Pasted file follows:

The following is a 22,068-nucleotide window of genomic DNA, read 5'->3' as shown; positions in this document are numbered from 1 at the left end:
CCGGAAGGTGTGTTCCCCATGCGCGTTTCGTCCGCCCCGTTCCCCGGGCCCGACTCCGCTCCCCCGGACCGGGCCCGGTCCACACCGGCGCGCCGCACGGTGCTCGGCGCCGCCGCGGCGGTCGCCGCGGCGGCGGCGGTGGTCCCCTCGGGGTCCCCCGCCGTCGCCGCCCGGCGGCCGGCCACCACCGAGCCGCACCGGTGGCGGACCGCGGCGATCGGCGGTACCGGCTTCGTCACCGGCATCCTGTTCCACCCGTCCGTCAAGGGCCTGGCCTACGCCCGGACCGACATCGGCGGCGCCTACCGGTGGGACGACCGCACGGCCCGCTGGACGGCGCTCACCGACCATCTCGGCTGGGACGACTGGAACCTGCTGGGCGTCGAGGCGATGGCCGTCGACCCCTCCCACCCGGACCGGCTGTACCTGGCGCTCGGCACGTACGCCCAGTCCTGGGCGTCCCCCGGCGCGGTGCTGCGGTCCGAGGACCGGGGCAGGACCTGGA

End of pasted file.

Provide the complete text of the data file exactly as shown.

The following is a 22,068-nucleotide window of genomic DNA, read 5'->3' as shown; positions in this document are numbered from 1 at the left end:
CCGGAAGGTGTGTTCCCCATGCGCGTTTCGTCCGCCCCGTTCCCCGGGCCCGACTCCGCTCCCCCGGACCGGGCCCGGTCCACACCGGCGCGCCGCACGGTGCTCGGCGCCGCCGCGGCGGTCGCCGCGGCGGCGGCGGTGGTCCCCTCGGGGTCCCCCGCCGTCGCCGCCCGGCGGCCGGCCACCACCGAGCCGCACCGGTGGCGGACCGCGGCGATCGGCGGTACCGGCTTCGTCACCGGCATCCTGTTCCACCCGTCCGTCAAGGGCCTGGCCTACGCCCGGACCGACATCGGCGGCGCCTACCGGTGGGACGACCGCACGGCCCGCTGGACGGCGCTCACCGACCATCTCGGCTGGGACGACTGGAACCTGCTGGGCGTCGAGGCGATGGCCGTCGACCCCTCCCACCCGGACCGGCTGTACCTGGCGCTCGGCACGTACGCCCAGTCCTGGGCGTCCCCCGGCGCGGTGCTGCGGTCCGAGGACCGGGGCAGGACCTGGA